OSHA seeks to protect food processing workers in high-injury states

The Occupational Safety and Health Administration announced Wednesday that it has launched a local emphasis program aiming to reduce the higher rates of injuries among the more than 90,000 food production workers in Illinois and Ohio.

The program, which began Oct. 3, started with an initial outreach focused on more than 1,400 manufacturing facilities in Illinois and Ohio where year-round and seasonal workers manufacture and process confectionery, animal, fruit and vegetable-based products.

Between 2016 and 2020, OSHA says it investigated multiple fatalities, along with dozens of workers suffering amputations, fractures and crushed hands or fingers. Investigators often determined that the employers commonly failed to control hazardous energy or allowed workers to operate machines without adequate guarding.

In 2019, OSHA found that food production workers in Ohio had a nearly 57% higher rate of amputations and 16% higher rate of fractures compared with the overall rates for manufacturers in the private sector. In Illinois, these workers experienced a nearly 29% higher rate of amputations and 14% percent higher rate of fractures when compared to rates for private-sector manufacturing jobs.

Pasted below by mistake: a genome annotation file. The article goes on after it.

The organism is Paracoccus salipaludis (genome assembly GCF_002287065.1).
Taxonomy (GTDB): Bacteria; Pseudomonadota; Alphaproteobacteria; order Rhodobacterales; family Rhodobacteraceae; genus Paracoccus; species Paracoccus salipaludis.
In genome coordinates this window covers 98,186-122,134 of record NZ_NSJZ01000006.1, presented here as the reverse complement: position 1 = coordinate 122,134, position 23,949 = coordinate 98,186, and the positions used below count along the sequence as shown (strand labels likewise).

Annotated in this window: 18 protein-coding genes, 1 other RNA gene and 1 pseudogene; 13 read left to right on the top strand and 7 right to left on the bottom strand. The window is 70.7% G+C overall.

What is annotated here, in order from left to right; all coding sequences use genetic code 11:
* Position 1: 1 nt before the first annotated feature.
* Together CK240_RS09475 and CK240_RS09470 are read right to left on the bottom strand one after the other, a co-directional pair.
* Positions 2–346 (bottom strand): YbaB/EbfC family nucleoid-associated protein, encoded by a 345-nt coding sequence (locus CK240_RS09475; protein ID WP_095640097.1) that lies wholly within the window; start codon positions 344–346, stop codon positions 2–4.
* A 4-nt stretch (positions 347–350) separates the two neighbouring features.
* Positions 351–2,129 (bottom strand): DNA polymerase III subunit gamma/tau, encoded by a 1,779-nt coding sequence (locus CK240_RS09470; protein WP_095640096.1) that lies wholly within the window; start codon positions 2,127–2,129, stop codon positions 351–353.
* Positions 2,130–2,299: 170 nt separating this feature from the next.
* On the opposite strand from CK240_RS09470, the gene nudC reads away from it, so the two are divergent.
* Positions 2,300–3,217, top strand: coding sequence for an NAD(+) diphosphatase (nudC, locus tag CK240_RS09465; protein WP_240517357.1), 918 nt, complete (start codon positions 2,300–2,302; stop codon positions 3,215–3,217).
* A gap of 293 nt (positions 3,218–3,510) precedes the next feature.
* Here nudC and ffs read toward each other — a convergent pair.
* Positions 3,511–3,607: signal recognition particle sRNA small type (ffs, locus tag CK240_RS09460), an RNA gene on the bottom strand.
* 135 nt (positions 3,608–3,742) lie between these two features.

Once OSHA completes the three-month outreach effort, the program empowers the agency to schedule and inspect select food industry employers in Illinois and Ohio whose injury rates exceed the state average among all manufacturers. In April 2022, OSHA established a similar program in Wisconsin, according to the announcement.

This article was first published in Business Insurance.

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